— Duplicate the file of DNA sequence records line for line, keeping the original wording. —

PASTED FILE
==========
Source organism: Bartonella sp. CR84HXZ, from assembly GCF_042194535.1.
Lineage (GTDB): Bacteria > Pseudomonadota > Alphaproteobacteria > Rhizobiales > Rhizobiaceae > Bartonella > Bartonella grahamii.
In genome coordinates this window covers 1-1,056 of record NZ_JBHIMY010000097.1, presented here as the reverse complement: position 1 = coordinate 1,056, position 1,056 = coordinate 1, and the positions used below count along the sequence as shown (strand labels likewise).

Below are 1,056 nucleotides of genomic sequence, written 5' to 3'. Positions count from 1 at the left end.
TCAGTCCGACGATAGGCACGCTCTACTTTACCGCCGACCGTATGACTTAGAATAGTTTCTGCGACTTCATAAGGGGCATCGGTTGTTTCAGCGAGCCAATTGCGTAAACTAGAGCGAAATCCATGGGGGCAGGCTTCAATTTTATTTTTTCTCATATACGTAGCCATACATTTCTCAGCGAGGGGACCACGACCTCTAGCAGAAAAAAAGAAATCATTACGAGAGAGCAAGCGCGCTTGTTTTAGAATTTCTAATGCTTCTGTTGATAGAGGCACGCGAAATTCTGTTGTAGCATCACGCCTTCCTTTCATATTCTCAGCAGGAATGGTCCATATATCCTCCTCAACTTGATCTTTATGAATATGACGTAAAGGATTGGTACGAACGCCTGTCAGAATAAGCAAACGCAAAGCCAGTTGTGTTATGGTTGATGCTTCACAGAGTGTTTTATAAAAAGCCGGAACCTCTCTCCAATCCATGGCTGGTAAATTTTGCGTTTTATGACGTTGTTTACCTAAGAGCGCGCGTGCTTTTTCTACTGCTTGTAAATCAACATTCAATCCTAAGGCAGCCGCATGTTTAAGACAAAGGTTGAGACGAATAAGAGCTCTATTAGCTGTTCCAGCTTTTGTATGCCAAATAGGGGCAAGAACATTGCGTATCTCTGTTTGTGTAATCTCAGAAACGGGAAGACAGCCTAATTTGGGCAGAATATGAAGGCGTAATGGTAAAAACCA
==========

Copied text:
Source organism: Bartonella sp. CR84HXZ, from assembly GCF_042194535.1.
Lineage (GTDB): Bacteria > Pseudomonadota > Alphaproteobacteria > Rhizobiales > Rhizobiaceae > Bartonella > Bartonella grahamii.
In genome coordinates this window covers 1-1,056 of record NZ_JBHIMY010000097.1, presented here as the reverse complement: position 1 = coordinate 1,056, position 1,056 = coordinate 1, and the positions used below count along the sequence as shown (strand labels likewise).

Below are 1,056 nucleotides of genomic sequence, written 5' to 3'. Positions count from 1 at the left end.
TCAGTCCGACGATAGGCACGCTCTACTTTACCGCCGACCGTATGACTTAGAATAGTTTCTGCGACTTCATAAGGGGCATCGGTTGTTTCAGCGAGCCAATTGCGTAAACTAGAGCGAAATCCATGGGGGCAGGCTTCAATTTTATTTTTTCTCATATACGTAGCCATACATTTCTCAGCGAGGGGACCACGACCTCTAGCAGAAAAAAAGAAATCATTACGAGAGAGCAAGCGCGCTTGTTTTAGAATTTCTAATGCTTCTGTTGATAGAGGCACGCGAAATTCTGTTGTAGCATCACGCCTTCCTTTCATATTCTCAGCAGGAATGGTCCATATATCCTCCTCAACTTGATCTTTATGAATATGACGTAAAGGATTGGTACGAACGCCTGTCAGAATAAGCAAACGCAAAGCCAGTTGTGTTATGGTTGATGCTTCACAGAGTGTTTTATAAAAAGCCGGAACCTCTCTCCAATCCATGGCTGGTAAATTTTGCGTTTTATGACGTTGTTTACCTAAGAGCGCGCGTGCTTTTTCTACTGCTTGTAAATCAACATTCAATCCTAAGGCAGCCGCATGTTTAAGACAAAGGTTGAGACGAATAAGAGCTCTATTAGCTGTTCCAGCTTTTGTATGCCAAATAGGGGCAAGAACATTGCGTATCTCTGTTTGTGTAATCTCAGAAACGGGAAGACAGCCTAATTTGGGCAGAATATGAAGGCGTAATGGTAAAAACCA